Want to lose weight? Make friends with those pesky cravings, and connect to more than the number on the scale
You may be one in two Australians at any one time trying to lose weight. Be it from a recent health scare, a hard word from your doctor, or realising you can’t do something that really matters to you. Despite shows like “The Biggest Loser”, the evidence of success for people losing a meaningful amount of weight and keeping it off in the long term is very low.
You know this cycle: A certain event spurs you into action; you get motivated and set a plan; you may be able to stick to it for a while; sooner or later, cravings kick in, and you start eating a few of the things you shouldn’t eat, or eat more than you intend to. You are a rational, thinking, caring human being, and in many ways this behaviour makes sense – eating brings pleasure and/or eliminates unpleasant states such as cravings or boredom. We know cues are very powerful – if a song can bring back a memory of that first kiss at 16, think of all the associations that may be present with food. The smell of coffee may bring craving for cake, driving a certain route may mean a particular fast food stop, watching TV may be paired with a packet of chips. This is works at a very automatic level in your brain, and is much more powerful in influencing your behaviour than menu plans or the future risk of diabetes. So over and over again, you (and most others) act in accordance to these food cues to reduce cravings, and the longer term consequences fade out your consciousness at the moment of choosing. Afterwards, you castigate yourself and feel guilty or hopeless. These very emotions are unpleasant and can again be immediately diminished by food, and the viscious cycle keeps going.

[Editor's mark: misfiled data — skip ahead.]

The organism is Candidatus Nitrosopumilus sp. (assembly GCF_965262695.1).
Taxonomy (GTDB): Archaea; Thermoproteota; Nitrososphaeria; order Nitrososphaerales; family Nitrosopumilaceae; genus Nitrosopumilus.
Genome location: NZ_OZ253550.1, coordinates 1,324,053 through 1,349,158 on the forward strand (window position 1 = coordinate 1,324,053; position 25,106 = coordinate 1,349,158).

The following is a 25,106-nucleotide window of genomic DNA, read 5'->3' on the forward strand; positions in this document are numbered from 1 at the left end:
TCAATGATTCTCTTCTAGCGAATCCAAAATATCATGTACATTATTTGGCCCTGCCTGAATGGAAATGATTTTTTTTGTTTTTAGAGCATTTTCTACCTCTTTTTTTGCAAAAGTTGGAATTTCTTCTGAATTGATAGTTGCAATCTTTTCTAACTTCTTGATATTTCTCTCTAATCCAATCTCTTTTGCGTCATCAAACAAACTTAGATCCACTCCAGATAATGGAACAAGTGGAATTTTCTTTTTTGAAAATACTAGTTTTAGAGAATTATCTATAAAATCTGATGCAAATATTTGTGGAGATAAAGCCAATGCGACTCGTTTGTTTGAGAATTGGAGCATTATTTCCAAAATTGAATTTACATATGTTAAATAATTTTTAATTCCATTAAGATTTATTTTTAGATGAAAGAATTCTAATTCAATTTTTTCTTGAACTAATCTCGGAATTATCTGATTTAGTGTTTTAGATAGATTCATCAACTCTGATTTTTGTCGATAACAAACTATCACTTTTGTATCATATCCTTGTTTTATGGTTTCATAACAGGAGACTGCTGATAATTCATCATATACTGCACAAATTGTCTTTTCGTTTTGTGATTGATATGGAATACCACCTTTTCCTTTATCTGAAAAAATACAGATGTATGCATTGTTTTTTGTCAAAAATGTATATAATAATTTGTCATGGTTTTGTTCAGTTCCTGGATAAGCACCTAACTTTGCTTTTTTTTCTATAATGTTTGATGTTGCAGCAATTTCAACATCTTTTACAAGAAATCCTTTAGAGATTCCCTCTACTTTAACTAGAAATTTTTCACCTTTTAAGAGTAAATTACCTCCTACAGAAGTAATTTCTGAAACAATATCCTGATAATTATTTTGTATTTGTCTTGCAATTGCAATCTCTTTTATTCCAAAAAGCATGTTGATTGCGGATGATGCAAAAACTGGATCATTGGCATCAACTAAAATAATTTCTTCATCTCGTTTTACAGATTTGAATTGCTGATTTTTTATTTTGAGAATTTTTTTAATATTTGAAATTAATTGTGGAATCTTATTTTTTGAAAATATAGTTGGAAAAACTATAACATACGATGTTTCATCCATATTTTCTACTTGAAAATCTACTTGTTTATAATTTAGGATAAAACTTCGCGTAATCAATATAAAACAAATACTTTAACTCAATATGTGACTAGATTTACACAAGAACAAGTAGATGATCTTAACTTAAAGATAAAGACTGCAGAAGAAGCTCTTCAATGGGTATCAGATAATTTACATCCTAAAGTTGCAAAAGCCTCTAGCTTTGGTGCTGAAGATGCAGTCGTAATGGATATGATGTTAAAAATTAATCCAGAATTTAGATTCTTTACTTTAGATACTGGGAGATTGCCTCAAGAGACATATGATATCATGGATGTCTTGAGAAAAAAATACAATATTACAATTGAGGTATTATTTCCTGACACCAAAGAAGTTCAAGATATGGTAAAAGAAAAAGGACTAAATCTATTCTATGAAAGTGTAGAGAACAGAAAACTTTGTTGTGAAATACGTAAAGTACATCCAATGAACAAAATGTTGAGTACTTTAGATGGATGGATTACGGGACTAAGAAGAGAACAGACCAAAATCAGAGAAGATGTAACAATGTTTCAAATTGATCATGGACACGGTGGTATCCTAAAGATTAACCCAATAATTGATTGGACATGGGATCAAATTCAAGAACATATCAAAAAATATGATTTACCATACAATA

Traditional weigh loss strategies teach you about nutrition, about counting calories, about distraction techniques to fight urges, and get you to keep a diary of what you eat and your weight. In basic terms, they teach you to set specific goals and to fight your cravings and urges. Even with the best programmes and intensive support, the rate of people losing a meaningful amount of weight and keeping it off is very low.
A new study shows that using a different strategy, called Acceptance Based Treatment, achieves much higher success rates. This study was very well designed and involved nearly 200 people. The Acceptance Based Treatment lost 13.3% of initial weight at 1 year, compared to the best existing treatment achieving 9.8%. This is among the largest ever success in behavioural treatment for weight loss without using an aggressive diet regime or medications (most of which have multiple harmful effects and short lasting results).
What is different about Acceptance Based Treatment? It teaches you accept physical discomfort, such as hunger and craving, without needing to get rid of it with food. It also teaches you to accept the reduction in pleasure associated with eating. So rather than a battle between you and your urges, you learn to notice them come and go. And it teaches you to connect to the values that are important to you about losing weight, rather than just focussing on the goal of losing weight in and of itself. So, for example, if losing weight means you can run around and play sport with your children/friends, then connecting with this value enables you to be more willing ride out the discomfort. This actually leads to you choosing differently, over and over again, and gradually form new habits and associations with food. The reward of doing something that is in line with what you care about is an intrinsic motivator that you can always access. You learn to be kinder and more forgiving of yourself so are less likely to beat yourself up and more able to stay on track.
These are exactly the principles and techniques we use in Acceptance and Commitment Therapy at the Possums Clinic. The same principles are applied to problems with alcohol, cigarettes, gambling, shopping, overworking. In the same way, we help clients be more willing to tolerate anxiety, depression, traumatic memories, voices, or whatever distressing internal experiences, in the service of living their lives in a way that is really meaningful to them.
Foreman, E et al: Acceptance-based versus standard behavioral treatment for obesity: Results from the mind your health randomized controlled trial
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